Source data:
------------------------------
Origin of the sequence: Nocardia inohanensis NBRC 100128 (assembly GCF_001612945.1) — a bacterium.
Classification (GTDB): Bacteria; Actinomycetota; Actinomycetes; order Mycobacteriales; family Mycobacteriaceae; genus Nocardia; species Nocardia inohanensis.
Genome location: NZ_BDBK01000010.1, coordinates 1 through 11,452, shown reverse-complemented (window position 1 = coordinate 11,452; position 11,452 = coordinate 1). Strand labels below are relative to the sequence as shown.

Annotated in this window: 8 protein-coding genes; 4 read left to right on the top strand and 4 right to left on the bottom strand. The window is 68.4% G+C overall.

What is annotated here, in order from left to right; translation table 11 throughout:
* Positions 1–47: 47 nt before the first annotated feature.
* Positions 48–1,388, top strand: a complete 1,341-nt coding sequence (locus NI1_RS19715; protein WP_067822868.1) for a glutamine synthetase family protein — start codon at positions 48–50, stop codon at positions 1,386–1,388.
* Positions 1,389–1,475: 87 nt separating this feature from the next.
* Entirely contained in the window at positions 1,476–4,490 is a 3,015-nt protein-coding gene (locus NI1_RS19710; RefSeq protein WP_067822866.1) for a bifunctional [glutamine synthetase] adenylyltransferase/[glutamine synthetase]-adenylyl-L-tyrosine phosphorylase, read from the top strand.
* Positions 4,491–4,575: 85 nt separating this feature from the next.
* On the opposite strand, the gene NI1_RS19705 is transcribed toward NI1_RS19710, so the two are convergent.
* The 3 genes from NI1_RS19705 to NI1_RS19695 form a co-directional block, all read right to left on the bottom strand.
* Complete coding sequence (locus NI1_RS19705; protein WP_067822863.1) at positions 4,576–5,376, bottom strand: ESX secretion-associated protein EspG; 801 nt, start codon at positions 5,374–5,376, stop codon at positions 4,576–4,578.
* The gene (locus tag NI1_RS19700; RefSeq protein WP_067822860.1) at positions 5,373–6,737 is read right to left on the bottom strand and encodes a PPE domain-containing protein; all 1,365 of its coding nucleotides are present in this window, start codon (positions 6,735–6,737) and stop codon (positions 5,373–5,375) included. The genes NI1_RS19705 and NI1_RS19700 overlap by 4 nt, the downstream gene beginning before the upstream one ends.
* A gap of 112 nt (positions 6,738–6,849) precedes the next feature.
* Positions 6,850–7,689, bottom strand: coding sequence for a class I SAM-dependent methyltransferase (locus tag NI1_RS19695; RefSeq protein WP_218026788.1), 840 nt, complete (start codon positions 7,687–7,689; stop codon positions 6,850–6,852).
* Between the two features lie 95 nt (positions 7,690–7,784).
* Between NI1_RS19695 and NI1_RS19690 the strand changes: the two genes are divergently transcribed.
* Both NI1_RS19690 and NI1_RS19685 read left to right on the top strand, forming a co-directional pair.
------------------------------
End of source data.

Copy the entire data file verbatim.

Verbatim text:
Origin of the sequence: Nocardia inohanensis NBRC 100128 (assembly GCF_001612945.1) — a bacterium.
Classification (GTDB): Bacteria; Actinomycetota; Actinomycetes; order Mycobacteriales; family Mycobacteriaceae; genus Nocardia; species Nocardia inohanensis.
Genome location: NZ_BDBK01000010.1, coordinates 1 through 11,452, shown reverse-complemented (window position 1 = coordinate 11,452; position 11,452 = coordinate 1). Strand labels below are relative to the sequence as shown.

Annotated in this window: 8 protein-coding genes; 4 read left to right on the top strand and 4 right to left on the bottom strand. The window is 68.4% G+C overall.

What is annotated here, in order from left to right; translation table 11 throughout:
* Positions 1–47: 47 nt before the first annotated feature.
* Positions 48–1,388, top strand: a complete 1,341-nt coding sequence (locus NI1_RS19715; protein WP_067822868.1) for a glutamine synthetase family protein — start codon at positions 48–50, stop codon at positions 1,386–1,388.
* Positions 1,389–1,475: 87 nt separating this feature from the next.
* Entirely contained in the window at positions 1,476–4,490 is a 3,015-nt protein-coding gene (locus NI1_RS19710; RefSeq protein WP_067822866.1) for a bifunctional [glutamine synthetase] adenylyltransferase/[glutamine synthetase]-adenylyl-L-tyrosine phosphorylase, read from the top strand.
* Positions 4,491–4,575: 85 nt separating this feature from the next.
* On the opposite strand, the gene NI1_RS19705 is transcribed toward NI1_RS19710, so the two are convergent.
* The 3 genes from NI1_RS19705 to NI1_RS19695 form a co-directional block, all read right to left on the bottom strand.
* Complete coding sequence (locus NI1_RS19705; protein WP_067822863.1) at positions 4,576–5,376, bottom strand: ESX secretion-associated protein EspG; 801 nt, start codon at positions 5,374–5,376, stop codon at positions 4,576–4,578.
* The gene (locus tag NI1_RS19700; RefSeq protein WP_067822860.1) at positions 5,373–6,737 is read right to left on the bottom strand and encodes a PPE domain-containing protein; all 1,365 of its coding nucleotides are present in this window, start codon (positions 6,735–6,737) and stop codon (positions 5,373–5,375) included. The genes NI1_RS19705 and NI1_RS19700 overlap by 4 nt, the downstream gene beginning before the upstream one ends.
* A gap of 112 nt (positions 6,738–6,849) precedes the next feature.
* Positions 6,850–7,689, bottom strand: coding sequence for a class I SAM-dependent methyltransferase (locus tag NI1_RS19695; RefSeq protein WP_218026788.1), 840 nt, complete (start codon positions 7,687–7,689; stop codon positions 6,850–6,852).
* Between the two features lie 95 nt (positions 7,690–7,784).
* Between NI1_RS19695 and NI1_RS19690 the strand changes: the two genes are divergently transcribed.
* Both NI1_RS19690 and NI1_RS19685 read left to right on the top strand, forming a co-directional pair.